In Egyptian mythology, Anuket (also spelt Anqet, and in Greek, Anukis) was originally the personification and goddess of the Nile river, in areas such as Elephantine, at the start of the Nile's journey through Egypt, and in nearby regions of Nubia. Her temple was erected on the Island of Seheil. Since the flooding of the Nile is what nourishes the fields, she gained her name, which means embracer, in the sense of the Nile embracing the fields. Her titles were similarly appropriate to this, including giver of life, nourisher of the fields, and she who shoots forth (in reference to the flooding). The fertility provided by the flooding of the Nile is thought to be the foundation of the long stability of the Ancient Egyptian culture.
Her mother was considered the goddess Satis, a southern war and fertility deity who was the personification of the flooding of the Nile. Satis and the god Khnum, the guardian of the source of the river, became thought of as the complementary deities of the source of the Nile in the Elephantine region, so Anuket, as the river herself, became viewed as their daughter in a triad for that region.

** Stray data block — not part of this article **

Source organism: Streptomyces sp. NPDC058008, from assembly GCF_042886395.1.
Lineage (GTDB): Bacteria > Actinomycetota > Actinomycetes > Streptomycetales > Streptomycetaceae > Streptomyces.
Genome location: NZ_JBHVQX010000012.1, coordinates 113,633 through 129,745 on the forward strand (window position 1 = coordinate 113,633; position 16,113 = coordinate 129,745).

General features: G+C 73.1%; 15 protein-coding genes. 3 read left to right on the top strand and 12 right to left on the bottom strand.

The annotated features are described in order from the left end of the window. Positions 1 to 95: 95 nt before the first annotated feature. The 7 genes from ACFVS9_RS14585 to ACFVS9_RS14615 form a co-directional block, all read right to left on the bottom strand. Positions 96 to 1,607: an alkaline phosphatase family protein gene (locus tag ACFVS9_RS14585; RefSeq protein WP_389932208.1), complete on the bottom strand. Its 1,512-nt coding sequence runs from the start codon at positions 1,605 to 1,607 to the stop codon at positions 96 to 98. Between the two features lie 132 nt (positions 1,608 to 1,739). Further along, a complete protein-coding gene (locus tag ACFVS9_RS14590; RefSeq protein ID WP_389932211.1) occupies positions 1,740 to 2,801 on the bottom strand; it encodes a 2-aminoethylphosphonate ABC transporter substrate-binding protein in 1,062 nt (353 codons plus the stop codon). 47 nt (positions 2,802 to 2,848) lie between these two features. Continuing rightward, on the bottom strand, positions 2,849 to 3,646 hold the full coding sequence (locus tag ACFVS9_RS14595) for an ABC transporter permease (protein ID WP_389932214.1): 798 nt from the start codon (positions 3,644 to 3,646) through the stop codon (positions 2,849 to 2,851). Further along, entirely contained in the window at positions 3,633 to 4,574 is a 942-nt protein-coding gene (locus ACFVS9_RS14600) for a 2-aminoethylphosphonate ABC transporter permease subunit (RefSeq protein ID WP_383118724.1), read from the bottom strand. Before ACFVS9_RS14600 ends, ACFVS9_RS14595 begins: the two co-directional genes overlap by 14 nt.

Being the deification of the Nile herself also lead to the two tributaries of the Nile being considered the arms of Anuket. Using symbols originating with her mother, she became associated with the fast moving things to represent the river's flow, such as arrows and the gazelle, an antelope with a large presence at the banks of the Nile in this region. Thus in art, Anuket often was depicted as a gazelle, or with a gazelle's head, sometimes having a headdress of feathers (thought by most Egyptologists to be a detail deriving from Nubia).
Ceremonially, when the Nile started its annual flood, the Festival of Anuket began. People threw coins, gold, jewelry, and precious gifts into the river, in thanks for the life-giving water and returning benefits derived from the wealth provided by her fertility to the goddess. The taboo held in several parts of Egypt, against eating certain fish which were considered sacred, was lifted during this time, suggesting that a fish species of the Nile was a totem for Anuket and that they were consumed as part of the ritual of her major religious festival.